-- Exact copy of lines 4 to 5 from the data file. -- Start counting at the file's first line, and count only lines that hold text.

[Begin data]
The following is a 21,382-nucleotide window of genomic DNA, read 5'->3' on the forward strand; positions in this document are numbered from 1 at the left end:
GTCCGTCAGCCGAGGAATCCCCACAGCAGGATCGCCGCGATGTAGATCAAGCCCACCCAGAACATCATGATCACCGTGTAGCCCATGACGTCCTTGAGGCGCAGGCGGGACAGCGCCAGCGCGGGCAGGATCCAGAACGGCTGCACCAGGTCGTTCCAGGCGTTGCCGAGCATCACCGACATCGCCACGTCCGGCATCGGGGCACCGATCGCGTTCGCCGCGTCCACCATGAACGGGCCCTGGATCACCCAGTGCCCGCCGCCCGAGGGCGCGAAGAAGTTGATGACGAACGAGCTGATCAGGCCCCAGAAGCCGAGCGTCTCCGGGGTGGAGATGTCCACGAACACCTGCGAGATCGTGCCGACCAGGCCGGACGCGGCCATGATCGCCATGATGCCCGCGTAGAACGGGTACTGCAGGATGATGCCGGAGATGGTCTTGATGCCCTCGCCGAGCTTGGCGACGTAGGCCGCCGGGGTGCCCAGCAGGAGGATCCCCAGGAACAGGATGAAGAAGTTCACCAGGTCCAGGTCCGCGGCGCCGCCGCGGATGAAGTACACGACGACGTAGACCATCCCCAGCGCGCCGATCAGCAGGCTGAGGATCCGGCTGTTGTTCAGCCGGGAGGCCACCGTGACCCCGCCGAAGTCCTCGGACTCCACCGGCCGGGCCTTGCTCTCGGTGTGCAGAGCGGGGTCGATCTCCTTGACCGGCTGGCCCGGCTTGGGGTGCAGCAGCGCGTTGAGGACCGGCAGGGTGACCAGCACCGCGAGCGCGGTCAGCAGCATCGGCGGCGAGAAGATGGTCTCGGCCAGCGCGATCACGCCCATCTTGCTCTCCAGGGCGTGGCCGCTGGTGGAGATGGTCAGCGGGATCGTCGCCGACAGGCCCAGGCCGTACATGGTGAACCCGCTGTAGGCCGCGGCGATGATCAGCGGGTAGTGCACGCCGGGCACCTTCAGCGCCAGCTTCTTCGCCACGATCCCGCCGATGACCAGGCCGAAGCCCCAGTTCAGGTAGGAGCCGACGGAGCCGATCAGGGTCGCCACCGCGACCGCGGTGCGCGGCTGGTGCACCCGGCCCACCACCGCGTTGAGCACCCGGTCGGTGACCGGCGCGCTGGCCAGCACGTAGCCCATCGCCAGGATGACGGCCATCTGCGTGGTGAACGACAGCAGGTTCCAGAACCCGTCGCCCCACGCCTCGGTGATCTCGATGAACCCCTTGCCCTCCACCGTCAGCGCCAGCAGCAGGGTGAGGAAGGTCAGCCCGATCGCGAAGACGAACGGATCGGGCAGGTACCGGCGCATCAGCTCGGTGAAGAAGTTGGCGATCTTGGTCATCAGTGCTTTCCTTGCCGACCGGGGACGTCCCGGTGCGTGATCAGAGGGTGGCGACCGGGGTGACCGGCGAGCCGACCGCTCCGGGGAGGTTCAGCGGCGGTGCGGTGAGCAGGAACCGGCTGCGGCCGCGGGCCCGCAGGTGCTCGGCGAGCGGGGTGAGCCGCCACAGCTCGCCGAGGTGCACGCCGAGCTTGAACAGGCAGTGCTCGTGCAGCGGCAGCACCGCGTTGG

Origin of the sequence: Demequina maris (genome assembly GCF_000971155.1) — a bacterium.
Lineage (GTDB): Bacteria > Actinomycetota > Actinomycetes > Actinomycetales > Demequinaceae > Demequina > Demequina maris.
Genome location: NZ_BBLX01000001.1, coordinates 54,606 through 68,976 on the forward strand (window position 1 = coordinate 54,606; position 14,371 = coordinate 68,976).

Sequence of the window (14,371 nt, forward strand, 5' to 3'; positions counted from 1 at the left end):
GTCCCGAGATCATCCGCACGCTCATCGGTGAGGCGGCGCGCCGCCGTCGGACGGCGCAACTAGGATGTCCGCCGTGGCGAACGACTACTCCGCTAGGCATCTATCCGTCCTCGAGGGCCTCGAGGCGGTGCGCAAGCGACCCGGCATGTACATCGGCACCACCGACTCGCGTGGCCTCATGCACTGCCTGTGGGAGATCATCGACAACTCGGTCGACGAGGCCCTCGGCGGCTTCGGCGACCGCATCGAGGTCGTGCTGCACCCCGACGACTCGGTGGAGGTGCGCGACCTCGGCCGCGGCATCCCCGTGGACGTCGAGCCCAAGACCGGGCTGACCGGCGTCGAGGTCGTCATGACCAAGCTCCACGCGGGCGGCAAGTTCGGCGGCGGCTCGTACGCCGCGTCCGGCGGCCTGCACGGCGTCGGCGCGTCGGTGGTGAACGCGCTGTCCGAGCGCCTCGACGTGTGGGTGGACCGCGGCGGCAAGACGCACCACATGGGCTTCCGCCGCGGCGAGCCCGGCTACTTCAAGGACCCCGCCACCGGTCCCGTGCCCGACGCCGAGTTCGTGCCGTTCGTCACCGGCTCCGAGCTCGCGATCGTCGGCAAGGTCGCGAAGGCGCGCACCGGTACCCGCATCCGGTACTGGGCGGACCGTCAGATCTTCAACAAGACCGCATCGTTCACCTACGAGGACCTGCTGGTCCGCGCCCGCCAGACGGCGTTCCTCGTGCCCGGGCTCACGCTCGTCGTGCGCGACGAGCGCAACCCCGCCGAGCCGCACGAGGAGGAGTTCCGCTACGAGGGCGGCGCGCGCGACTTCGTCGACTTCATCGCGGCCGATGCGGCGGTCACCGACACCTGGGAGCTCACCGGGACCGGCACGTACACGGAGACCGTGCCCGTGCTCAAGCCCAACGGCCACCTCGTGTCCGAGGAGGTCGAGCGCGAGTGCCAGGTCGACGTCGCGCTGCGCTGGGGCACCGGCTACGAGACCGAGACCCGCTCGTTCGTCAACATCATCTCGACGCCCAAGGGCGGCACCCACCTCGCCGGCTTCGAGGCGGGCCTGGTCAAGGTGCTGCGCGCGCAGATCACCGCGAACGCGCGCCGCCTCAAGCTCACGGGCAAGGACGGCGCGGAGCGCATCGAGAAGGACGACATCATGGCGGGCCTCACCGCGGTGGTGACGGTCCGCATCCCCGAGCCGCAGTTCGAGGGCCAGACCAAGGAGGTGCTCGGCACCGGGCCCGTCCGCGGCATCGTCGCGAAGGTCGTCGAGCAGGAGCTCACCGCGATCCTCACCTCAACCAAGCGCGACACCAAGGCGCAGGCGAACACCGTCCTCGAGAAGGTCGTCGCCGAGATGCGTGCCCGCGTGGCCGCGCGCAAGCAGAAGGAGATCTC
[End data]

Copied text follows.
Lineage (GTDB): Bacteria > Actinomycetota > Actinomycetes > Actinomycetales > Demequinaceae > Demequina > Demequina maris.
Genome location: NZ_BBLX01000001.1, coordinates 54,606 through 68,976 on the forward strand (window position 1 = coordinate 54,606; position 14,371 = coordinate 68,976).